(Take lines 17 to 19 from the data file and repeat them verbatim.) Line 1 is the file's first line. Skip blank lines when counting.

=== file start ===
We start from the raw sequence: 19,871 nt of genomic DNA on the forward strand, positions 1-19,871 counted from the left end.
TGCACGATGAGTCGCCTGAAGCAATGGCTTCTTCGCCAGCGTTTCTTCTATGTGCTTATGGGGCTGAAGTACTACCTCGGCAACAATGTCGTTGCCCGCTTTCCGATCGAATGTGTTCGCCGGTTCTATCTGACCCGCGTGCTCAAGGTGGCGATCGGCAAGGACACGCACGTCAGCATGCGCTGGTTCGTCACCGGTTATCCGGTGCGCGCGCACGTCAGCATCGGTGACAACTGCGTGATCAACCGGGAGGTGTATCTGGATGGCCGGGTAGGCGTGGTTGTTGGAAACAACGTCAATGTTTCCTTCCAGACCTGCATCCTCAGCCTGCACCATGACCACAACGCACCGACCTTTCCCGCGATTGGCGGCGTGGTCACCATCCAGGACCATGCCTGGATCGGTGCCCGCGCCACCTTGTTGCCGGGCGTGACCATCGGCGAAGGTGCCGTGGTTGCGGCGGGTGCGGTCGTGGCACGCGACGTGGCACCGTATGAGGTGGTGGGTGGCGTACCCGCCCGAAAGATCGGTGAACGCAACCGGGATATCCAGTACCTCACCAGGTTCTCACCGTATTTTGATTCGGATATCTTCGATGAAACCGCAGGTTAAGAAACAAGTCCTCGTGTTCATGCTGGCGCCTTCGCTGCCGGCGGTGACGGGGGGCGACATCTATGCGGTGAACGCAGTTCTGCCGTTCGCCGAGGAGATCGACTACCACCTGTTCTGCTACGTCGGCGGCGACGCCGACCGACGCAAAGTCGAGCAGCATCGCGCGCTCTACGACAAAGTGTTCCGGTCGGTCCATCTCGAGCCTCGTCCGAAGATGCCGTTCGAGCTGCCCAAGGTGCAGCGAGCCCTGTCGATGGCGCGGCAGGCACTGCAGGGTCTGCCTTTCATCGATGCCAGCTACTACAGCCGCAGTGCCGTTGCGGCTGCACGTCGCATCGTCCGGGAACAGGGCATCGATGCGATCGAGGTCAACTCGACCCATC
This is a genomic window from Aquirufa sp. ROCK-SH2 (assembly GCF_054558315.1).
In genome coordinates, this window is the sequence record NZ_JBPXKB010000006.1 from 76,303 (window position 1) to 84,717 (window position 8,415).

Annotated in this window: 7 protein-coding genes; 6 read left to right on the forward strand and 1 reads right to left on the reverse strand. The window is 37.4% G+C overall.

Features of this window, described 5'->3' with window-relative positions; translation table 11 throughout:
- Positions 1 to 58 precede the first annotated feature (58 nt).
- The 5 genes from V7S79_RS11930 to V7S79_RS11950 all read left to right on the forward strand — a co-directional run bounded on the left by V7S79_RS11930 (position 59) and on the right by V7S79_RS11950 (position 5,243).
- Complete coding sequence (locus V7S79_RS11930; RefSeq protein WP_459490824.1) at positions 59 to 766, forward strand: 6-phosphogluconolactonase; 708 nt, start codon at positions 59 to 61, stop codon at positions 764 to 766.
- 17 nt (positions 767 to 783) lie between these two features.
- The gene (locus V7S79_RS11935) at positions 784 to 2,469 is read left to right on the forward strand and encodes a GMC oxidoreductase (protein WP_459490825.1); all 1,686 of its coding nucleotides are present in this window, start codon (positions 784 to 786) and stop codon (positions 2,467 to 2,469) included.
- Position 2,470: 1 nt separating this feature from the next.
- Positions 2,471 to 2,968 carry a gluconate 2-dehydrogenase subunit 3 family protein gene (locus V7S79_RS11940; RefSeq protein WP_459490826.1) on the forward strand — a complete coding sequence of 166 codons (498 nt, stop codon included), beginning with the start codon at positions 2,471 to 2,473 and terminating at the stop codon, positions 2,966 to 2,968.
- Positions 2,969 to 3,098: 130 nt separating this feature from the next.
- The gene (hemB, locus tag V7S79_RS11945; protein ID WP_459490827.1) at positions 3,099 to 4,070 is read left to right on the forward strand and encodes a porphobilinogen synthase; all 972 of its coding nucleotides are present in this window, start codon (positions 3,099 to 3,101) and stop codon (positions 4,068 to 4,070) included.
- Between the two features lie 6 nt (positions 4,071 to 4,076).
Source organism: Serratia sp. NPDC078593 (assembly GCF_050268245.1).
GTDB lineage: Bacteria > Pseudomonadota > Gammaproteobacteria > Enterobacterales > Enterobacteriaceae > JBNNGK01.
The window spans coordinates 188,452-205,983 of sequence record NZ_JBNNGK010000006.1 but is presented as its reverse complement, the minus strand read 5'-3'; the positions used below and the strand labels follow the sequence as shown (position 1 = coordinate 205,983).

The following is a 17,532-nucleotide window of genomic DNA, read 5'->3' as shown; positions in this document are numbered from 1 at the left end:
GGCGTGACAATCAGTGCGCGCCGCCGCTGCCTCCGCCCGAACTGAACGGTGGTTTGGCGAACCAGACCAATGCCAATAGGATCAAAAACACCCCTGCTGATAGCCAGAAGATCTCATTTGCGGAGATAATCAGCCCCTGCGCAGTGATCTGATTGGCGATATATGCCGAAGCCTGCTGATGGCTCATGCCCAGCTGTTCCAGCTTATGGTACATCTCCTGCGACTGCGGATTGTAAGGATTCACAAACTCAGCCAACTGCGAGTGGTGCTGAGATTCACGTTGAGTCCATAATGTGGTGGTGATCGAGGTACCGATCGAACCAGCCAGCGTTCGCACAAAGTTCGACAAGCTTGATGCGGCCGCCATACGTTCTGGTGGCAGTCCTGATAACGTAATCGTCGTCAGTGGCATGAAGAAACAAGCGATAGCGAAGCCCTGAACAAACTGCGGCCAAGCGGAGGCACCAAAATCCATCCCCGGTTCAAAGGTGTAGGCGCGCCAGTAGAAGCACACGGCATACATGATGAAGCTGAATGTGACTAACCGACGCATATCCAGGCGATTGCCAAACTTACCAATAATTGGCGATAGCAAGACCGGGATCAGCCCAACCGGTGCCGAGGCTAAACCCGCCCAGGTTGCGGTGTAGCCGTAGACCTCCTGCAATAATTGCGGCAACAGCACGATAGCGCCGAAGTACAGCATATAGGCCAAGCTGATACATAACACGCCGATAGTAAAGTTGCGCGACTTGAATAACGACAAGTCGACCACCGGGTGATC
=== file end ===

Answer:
Source organism: Serratia sp. NPDC078593 (assembly GCF_050268245.1).
GTDB lineage: Bacteria > Pseudomonadota > Gammaproteobacteria > Enterobacterales > Enterobacteriaceae > JBNNGK01.
The window spans coordinates 188,452-205,983 of sequence record NZ_JBNNGK010000006.1 but is presented as its reverse complement, the minus strand read 5'-3'; the positions used below and the strand labels follow the sequence as shown (position 1 = coordinate 205,983).